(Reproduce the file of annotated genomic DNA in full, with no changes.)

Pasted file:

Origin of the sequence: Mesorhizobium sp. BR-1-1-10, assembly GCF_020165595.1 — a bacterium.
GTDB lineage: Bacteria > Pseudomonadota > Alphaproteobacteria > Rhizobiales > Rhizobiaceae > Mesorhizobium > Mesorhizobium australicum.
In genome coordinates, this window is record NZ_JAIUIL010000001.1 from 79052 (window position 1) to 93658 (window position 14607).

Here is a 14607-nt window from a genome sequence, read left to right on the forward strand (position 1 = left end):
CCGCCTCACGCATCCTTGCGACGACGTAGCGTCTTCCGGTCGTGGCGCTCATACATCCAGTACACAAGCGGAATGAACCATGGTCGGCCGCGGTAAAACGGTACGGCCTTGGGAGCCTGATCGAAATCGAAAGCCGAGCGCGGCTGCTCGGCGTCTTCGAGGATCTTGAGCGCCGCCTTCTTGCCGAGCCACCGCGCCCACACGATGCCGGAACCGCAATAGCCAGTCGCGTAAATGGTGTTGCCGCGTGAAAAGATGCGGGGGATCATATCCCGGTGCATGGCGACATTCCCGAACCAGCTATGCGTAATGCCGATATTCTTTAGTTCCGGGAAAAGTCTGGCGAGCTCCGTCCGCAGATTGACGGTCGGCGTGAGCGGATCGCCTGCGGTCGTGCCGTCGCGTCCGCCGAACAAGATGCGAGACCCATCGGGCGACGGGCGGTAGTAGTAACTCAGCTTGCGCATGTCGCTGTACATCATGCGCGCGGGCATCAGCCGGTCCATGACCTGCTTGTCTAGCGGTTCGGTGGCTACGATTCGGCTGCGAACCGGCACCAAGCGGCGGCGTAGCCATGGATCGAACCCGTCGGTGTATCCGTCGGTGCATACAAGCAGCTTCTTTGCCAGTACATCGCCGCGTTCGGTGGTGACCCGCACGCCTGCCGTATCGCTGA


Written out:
Origin of the sequence: Mesorhizobium sp. BR-1-1-10, assembly GCF_020165595.1 — a bacterium.
GTDB lineage: Bacteria > Pseudomonadota > Alphaproteobacteria > Rhizobiales > Rhizobiaceae > Mesorhizobium > Mesorhizobium australicum.
In genome coordinates, this window is record NZ_JAIUIL010000001.1 from 79052 (window position 1) to 93658 (window position 14607).

Here is a 14607-nt window from a genome sequence, read left to right on the forward strand (position 1 = left end):
CCGCCTCACGCATCCTTGCGACGACGTAGCGTCTTCCGGTCGTGGCGCTCATACATCCAGTACACAAGCGGAATGAACCATGGTCGGCCGCGGTAAAACGGTACGGCCTTGGGAGCCTGATCGAAATCGAAAGCCGAGCGCGGCTGCTCGGCGTCTTCGAGGATCTTGAGCGCCGCCTTCTTGCCGAGCCACCGCGCCCACACGATGCCGGAACCGCAATAGCCAGTCGCGTAAATGGTGTTGCCGCGTGAAAAGATGCGGGGGATCATATCCCGGTGCATGGCGACATTCCCGAACCAGCTATGCGTAATGCCGATATTCTTTAGTTCCGGGAAAAGTCTGGCGAGCTCCGTCCGCAGATTGACGGTCGGCGTGAGCGGATCGCCTGCGGTCGTGCCGTCGCGTCCGCCGAACAAGATGCGAGACCCATCGGGCGACGGGCGGTAGTAGTAACTCAGCTTGCGCATGTCGCTGTACATCATGCGCGCGGGCATCAGCCGGTCCATGACCTGCTTGTCTAGCGGTTCGGTGGCTACGATTCGGCTGCGAACCGGCACCAAGCGGCGGCGTAGCCATGGATCGAACCCGTCGGTGTATCCGTCGGTGCATACAAGCAGCTTCTTTGCCAGTACATCGCCGCGTTCGGTGGTGACCCGCACGCCTGCCGTATCGCTGA